Factors associated with low-lying intrauterine devices: a cross-sectional ultrasound study in a cohort of African-American women

Contraception. 2018 Jul;98(1):25-29. doi: 10.1016/j.contraception.2018.02.018. Epub 2018 Mar 14.

Abstract

Objective: The object of this study is to examine factors and symptoms associated with low-lying IUDs as defined by ultrasound.

Study design: This is a cross-sectional sub-study of participants in the Study of Environment, Life-style, and Fibroids (SELF). SELF participants had screening ultrasounds for fibroids at study enrollment; those with an IUD in place are included in this sub-study. Low-lying IUDs were identified and localized. Logistic regression was used to identify factors and symptoms associated with low-lying IUDs.

Results: Among 168 women with IUDs at ultrasound, 28 (17%) had a low-lying IUD. Having a low-lying IUD was associated with low education level (≤high school: aOR 3.1 95% CI 1.14-8.55) and with increased BMI (p=.002). Women with a low-lying IUD were more likely to report a "big problem" with dysmenorrhea (the highest option of the Likert scale) as compared to women with a normally-positioned IUD (OR 3.2 95% CI 1.07-9.54).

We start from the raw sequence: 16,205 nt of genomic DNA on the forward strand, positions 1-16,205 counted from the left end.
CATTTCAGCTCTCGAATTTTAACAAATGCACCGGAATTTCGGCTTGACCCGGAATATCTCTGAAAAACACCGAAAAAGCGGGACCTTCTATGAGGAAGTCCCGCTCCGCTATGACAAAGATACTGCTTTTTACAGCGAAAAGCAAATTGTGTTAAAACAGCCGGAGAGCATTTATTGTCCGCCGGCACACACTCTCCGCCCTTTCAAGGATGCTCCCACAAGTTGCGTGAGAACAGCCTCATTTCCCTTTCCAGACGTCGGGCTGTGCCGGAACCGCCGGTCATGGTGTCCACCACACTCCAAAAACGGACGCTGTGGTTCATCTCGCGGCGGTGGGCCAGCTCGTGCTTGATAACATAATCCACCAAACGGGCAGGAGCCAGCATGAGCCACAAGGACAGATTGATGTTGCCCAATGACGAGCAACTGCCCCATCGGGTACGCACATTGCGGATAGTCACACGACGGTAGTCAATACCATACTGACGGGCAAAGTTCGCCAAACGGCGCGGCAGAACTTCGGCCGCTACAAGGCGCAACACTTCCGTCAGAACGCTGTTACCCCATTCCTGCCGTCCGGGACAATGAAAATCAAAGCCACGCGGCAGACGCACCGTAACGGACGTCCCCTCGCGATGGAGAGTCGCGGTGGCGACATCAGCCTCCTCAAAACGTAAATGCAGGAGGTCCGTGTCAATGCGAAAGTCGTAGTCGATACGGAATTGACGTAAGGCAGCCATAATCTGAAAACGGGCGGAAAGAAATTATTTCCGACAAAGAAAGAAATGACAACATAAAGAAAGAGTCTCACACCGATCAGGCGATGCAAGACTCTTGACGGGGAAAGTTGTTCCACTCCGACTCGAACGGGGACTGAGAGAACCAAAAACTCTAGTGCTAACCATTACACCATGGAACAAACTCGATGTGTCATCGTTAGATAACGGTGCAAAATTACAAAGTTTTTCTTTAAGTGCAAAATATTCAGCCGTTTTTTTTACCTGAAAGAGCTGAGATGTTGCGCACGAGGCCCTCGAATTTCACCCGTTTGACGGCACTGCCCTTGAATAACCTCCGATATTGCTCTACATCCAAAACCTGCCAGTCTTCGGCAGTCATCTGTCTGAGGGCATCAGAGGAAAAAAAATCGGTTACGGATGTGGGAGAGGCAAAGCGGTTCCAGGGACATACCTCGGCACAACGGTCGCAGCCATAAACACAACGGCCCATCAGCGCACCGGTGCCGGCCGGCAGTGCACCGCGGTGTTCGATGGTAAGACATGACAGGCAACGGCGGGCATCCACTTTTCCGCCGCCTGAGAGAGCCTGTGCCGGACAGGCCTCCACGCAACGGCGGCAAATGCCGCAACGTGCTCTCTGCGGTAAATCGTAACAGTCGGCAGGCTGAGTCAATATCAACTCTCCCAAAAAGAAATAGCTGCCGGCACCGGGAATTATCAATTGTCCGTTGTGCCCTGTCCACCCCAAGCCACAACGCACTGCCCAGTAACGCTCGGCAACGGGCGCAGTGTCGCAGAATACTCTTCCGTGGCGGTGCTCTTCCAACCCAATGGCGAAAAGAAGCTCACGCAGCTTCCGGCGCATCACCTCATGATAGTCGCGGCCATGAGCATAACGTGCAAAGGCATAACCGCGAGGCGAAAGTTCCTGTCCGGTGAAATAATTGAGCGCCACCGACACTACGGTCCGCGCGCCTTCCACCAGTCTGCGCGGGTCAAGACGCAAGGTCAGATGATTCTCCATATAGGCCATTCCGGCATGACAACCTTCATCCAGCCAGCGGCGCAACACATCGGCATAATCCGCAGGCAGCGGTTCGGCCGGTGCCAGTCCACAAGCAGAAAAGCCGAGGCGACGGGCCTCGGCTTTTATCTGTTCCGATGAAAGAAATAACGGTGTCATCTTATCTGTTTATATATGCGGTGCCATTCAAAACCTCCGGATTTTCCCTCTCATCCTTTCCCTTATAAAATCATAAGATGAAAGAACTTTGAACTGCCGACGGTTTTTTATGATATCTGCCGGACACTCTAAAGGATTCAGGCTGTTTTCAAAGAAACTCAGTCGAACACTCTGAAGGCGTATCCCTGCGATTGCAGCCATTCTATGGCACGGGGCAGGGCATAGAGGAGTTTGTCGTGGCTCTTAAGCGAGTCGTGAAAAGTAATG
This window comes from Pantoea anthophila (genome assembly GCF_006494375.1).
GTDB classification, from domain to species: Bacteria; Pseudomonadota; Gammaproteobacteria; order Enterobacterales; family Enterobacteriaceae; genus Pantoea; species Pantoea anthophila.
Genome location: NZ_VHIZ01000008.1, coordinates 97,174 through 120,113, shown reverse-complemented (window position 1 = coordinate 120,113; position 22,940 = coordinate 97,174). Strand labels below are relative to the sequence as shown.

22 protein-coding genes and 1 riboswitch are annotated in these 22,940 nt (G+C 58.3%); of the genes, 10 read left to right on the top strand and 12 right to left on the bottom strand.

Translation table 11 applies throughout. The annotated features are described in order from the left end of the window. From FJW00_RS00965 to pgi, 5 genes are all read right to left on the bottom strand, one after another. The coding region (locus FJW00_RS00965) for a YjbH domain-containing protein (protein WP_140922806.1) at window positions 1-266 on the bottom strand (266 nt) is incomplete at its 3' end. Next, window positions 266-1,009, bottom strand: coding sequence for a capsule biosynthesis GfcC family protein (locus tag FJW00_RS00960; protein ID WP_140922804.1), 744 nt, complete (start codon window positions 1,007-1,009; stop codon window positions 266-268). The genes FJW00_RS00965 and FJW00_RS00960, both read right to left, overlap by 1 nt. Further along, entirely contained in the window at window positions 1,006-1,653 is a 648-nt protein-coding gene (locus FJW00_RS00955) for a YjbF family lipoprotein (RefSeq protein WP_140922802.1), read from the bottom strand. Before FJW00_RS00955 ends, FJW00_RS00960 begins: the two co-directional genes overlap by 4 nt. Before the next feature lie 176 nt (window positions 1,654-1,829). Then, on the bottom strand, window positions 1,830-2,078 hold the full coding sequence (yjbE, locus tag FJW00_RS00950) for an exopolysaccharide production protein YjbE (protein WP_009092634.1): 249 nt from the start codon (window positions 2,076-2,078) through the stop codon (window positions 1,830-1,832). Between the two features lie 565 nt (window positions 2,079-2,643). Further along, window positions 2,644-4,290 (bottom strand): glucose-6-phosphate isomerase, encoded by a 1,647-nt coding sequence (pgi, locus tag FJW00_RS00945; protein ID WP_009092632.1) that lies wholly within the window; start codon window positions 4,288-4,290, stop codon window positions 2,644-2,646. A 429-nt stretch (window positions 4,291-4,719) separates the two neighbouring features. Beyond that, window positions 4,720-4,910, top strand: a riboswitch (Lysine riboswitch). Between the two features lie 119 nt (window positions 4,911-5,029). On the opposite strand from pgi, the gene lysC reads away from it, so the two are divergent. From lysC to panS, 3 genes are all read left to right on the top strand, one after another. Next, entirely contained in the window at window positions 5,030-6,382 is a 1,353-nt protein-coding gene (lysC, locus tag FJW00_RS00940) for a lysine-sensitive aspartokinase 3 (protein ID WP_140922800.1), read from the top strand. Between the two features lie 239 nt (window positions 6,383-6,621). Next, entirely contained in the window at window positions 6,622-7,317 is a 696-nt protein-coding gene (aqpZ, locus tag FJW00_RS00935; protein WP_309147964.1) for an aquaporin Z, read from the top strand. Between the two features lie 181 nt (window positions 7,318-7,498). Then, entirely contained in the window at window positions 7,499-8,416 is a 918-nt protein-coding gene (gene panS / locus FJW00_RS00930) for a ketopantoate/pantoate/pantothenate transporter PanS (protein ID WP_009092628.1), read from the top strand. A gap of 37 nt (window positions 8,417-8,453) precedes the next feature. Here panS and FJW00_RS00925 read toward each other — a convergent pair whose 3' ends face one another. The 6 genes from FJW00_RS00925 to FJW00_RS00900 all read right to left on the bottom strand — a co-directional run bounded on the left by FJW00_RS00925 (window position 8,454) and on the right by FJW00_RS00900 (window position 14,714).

Conclusion: Our study found that women with a low-lying IUD are more likely to be of lower education and higher BMI, and to report more dysmenorrhea.

Implications: Women who are obese may benefit from additional counseling and closer follow-up after IUD placement. Future research is warranted to investigate IUD placement and possible IUD migration among women who are obese.

Keywords: Dysmenorrhea; Expulsion; Intrauterine contraception device; Low-lying; Malposition; Obesity.

Publication types

  • Research Support, American Recovery and Reinvestment Act
  • Research Support, N.I.H., Intramural

MeSH terms

  • Adult
  • African Americans / statistics & numerical data
  • Cohort Studies
  • Cross-Sectional Studies
  • Dysmenorrhea / diagnostic imaging
  • Dysmenorrhea / etiology*
  • Female
  • Humans
  • Intrauterine Devices / adverse effects*
  • Intrauterine Devices / statistics & numerical data
  • Ultrasonography
  • Young Adult